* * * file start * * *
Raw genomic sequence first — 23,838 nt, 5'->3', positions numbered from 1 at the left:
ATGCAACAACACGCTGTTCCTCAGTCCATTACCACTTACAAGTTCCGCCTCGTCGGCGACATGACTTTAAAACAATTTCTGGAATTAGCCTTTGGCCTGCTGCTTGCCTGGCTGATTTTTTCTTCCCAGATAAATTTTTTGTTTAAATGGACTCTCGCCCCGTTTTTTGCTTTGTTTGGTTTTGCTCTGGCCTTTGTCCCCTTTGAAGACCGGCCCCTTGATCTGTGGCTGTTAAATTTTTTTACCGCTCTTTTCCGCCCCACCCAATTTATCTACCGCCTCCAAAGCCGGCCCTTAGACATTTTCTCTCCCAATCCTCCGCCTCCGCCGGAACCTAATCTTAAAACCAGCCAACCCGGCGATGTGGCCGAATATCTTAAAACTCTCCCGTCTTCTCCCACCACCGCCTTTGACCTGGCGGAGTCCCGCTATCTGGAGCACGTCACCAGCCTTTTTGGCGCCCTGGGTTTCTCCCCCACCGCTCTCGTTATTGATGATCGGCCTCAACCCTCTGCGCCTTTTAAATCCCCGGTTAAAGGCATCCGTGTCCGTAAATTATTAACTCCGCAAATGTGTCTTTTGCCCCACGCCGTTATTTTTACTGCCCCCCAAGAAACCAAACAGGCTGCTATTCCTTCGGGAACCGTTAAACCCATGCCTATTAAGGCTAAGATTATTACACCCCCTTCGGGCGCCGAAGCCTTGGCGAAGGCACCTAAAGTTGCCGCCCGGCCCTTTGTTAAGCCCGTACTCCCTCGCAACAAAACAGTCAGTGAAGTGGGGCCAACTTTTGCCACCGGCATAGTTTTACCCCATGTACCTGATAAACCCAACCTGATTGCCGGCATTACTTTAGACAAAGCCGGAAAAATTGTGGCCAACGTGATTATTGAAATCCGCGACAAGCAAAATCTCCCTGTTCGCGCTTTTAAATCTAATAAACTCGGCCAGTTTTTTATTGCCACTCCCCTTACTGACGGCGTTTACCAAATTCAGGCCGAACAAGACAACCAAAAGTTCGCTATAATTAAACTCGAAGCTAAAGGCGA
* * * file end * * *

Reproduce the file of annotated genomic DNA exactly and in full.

Raw genomic sequence first — 23,838 nt, 5'->3', positions numbered from 1 at the left:
ATGCAACAACACGCTGTTCCTCAGTCCATTACCACTTACAAGTTCCGCCTCGTCGGCGACATGACTTTAAAACAATTTCTGGAATTAGCCTTTGGCCTGCTGCTTGCCTGGCTGATTTTTTCTTCCCAGATAAATTTTTTGTTTAAATGGACTCTCGCCCCGTTTTTTGCTTTGTTTGGTTTTGCTCTGGCCTTTGTCCCCTTTGAAGACCGGCCCCTTGATCTGTGGCTGTTAAATTTTTTTACCGCTCTTTTCCGCCCCACCCAATTTATCTACCGCCTCCAAAGCCGGCCCTTAGACATTTTCTCTCCCAATCCTCCGCCTCCGCCGGAACCTAATCTTAAAACCAGCCAACCCGGCGATGTGGCCGAATATCTTAAAACTCTCCCGTCTTCTCCCACCACCGCCTTTGACCTGGCGGAGTCCCGCTATCTGGAGCACGTCACCAGCCTTTTTGGCGCCCTGGGTTTCTCCCCCACCGCTCTCGTTATTGATGATCGGCCTCAACCCTCTGCGCCTTTTAAATCCCCGGTTAAAGGCATCCGTGTCCGTAAATTATTAACTCCGCAAATGTGTCTTTTGCCCCACGCCGTTATTTTTACTGCCCCCCAAGAAACCAAACAGGCTGCTATTCCTTCGGGAACCGTTAAACCCATGCCTATTAAGGCTAAGATTATTACACCCCCTTCGGGCGCCGAAGCCTTGGCGAAGGCACCTAAAGTTGCCGCCCGGCCCTTTGTTAAGCCCGTACTCCCTCGCAACAAAACAGTCAGTGAAGTGGGGCCAACTTTTGCCACCGGCATAGTTTTACCCCATGTACCTGATAAACCCAACCTGATTGCCGGCATTACTTTAGACAAAGCCGGAAAAATTGTGGCCAACGTGATTATTGAAATCCGCGACAAGCAAAATCTCCCTGTTCGCGCTTTTAAATCTAATAAACTCGGCCAGTTTTTTATTGCCACTCCCCTTACTGACGGCGTTTACCAAATTCAGGCCGAACAAGACAACCAAAAGTTCGCTATAATTAAACTCGAAGCTAAAGGCGA